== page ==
Pursuant to Section 404 of the Sarbanes-Oxley Act of 2002, or Section 404, we will be required to furnish a report by our management on our internal control over financial reporting. However, while we remain an emerging growth company, we will not be required to include an attestation report on internal control over financial reporting issued by our independent registered public accounting firm. To achieve compliance with Section 404 within the prescribed period, we will be engaged in a process to document and evaluate our internal control over financial reporting, which is both costly and challenging. In this regard, we will need to continue to dedicate internal resources, potentially engage outside consultants, adopt a detailed work plan to assess and document the adequacy of internal control over financial reporting, continue steps to improve control processes as appropriate, validate through testing whether such controls are functioning as documented, and implement a continuous reporting and improvement process for internal control over financial reporting. Despite our efforts, there is a risk that we will not be able to conclude, within the prescribed timeframe or at all, that our internal control over financial reporting is effective as required by Section 404. If we identify one or more material weaknesses, it could result in an adverse reaction in the financial markets due to a loss of confidence in the reliability of our financial statements.

If securities or industry analysts do not publish research or reports about our business, or if they issue an adverse or misleading opinion regarding our stock, our stock price and trading volume could decline.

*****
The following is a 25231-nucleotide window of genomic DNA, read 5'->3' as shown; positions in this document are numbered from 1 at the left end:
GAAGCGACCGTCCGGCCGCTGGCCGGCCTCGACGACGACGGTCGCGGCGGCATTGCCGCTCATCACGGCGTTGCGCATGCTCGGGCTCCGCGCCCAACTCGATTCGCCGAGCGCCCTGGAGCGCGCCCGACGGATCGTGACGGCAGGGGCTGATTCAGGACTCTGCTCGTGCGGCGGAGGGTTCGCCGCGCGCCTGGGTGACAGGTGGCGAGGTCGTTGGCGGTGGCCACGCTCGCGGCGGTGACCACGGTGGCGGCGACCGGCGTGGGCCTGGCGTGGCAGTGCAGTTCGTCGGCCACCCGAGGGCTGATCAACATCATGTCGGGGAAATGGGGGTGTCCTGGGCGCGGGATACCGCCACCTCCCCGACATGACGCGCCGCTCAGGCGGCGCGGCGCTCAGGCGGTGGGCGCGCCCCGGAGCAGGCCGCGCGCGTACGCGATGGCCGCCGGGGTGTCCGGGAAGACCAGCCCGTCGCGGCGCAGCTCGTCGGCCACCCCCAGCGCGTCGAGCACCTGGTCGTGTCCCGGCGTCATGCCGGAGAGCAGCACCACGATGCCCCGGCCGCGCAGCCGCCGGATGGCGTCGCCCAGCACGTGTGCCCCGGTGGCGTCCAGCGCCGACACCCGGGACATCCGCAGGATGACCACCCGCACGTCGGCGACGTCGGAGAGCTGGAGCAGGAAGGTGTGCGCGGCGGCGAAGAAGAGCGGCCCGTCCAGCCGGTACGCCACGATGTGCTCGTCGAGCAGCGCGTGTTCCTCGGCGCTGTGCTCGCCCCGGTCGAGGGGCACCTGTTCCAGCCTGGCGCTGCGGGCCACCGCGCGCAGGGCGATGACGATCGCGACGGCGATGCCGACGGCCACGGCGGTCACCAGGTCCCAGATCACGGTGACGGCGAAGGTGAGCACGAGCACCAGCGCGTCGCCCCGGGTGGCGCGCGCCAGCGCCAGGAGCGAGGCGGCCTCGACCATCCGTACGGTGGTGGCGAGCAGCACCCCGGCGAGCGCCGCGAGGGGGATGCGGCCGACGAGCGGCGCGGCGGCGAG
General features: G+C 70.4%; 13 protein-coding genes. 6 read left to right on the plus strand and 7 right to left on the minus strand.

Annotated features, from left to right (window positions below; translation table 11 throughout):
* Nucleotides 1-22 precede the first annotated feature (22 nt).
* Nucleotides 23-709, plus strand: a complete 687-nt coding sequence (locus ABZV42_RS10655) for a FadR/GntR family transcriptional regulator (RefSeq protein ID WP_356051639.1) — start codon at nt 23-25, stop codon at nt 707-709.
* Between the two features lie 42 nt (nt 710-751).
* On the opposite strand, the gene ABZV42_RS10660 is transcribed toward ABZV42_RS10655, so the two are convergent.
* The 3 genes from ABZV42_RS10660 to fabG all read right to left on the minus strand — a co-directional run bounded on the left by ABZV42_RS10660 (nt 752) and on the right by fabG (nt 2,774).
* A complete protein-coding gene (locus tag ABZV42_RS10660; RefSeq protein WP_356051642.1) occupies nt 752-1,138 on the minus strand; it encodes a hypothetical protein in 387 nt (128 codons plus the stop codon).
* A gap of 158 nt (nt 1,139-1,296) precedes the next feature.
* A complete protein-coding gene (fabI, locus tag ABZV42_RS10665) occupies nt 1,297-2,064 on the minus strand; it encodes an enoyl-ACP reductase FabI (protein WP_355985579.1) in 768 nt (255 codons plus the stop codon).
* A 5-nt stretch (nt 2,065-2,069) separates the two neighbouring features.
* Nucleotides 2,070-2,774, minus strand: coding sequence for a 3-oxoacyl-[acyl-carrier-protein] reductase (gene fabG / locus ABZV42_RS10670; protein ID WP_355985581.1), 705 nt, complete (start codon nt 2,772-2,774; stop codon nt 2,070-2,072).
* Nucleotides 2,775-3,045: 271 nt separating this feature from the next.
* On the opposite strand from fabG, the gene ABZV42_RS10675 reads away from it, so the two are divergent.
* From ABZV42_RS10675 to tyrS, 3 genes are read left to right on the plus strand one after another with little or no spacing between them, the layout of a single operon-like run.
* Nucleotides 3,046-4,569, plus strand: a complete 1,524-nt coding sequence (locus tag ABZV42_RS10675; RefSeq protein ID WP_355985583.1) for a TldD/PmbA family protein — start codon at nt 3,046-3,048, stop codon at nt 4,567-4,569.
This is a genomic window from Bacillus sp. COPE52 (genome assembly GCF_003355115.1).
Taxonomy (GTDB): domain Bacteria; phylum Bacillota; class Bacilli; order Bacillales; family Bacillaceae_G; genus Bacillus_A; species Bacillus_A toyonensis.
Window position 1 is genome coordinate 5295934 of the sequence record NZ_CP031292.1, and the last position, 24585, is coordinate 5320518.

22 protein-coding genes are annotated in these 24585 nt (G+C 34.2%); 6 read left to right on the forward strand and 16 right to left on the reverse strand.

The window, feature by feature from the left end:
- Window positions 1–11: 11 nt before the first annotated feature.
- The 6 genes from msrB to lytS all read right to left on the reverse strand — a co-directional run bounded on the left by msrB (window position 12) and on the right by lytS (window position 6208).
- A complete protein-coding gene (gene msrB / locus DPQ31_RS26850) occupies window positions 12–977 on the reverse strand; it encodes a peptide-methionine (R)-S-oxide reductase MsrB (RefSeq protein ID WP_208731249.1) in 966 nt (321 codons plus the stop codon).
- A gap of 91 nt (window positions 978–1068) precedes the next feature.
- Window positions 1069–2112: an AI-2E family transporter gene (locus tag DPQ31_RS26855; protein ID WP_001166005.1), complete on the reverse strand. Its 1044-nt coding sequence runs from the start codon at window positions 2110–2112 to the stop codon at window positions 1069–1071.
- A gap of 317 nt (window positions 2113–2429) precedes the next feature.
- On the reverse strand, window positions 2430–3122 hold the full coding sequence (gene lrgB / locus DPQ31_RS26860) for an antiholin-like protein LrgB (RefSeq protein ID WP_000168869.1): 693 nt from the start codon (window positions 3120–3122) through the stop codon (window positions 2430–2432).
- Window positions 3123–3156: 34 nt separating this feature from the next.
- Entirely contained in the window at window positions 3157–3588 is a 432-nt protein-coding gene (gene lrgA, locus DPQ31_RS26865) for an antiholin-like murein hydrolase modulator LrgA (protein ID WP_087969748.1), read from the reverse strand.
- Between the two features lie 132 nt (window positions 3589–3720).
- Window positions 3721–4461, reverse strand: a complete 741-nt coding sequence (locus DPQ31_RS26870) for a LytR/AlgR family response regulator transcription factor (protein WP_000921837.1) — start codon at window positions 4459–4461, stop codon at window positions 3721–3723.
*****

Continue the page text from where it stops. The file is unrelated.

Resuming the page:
The trading market for our common stock will be influenced by the research and reports that industry or securities analysts publish about us or our business. We do not currently have and may never obtain research coverage by securities and industry analysts. If no or few securities or industry analysts commence coverage of us, the trading price for our stock would be negatively impacted. In the event

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we obtain securities or industry analyst coverage, if any of the analysts who cover us issue an adverse or misleading opinion regarding us, our business model, our intellectual property or our stock performance, or if our target animal studies and operating results fail to meet the expectations of analysts, our stock price would likely decline. If one or more of these analysts ceases coverage of us or fails to publish reports on us regularly, we could lose visibility in the financial markets, which in turn could cause our stock price or trading volume to decline.

Provisions in our restated certificate of incorporation and restated bylaws and under Delaware law could make an acquisition of our company, which may be beneficial to our stockholders, more difficult and may prevent attempts by our stockholders to replace or remove our current management.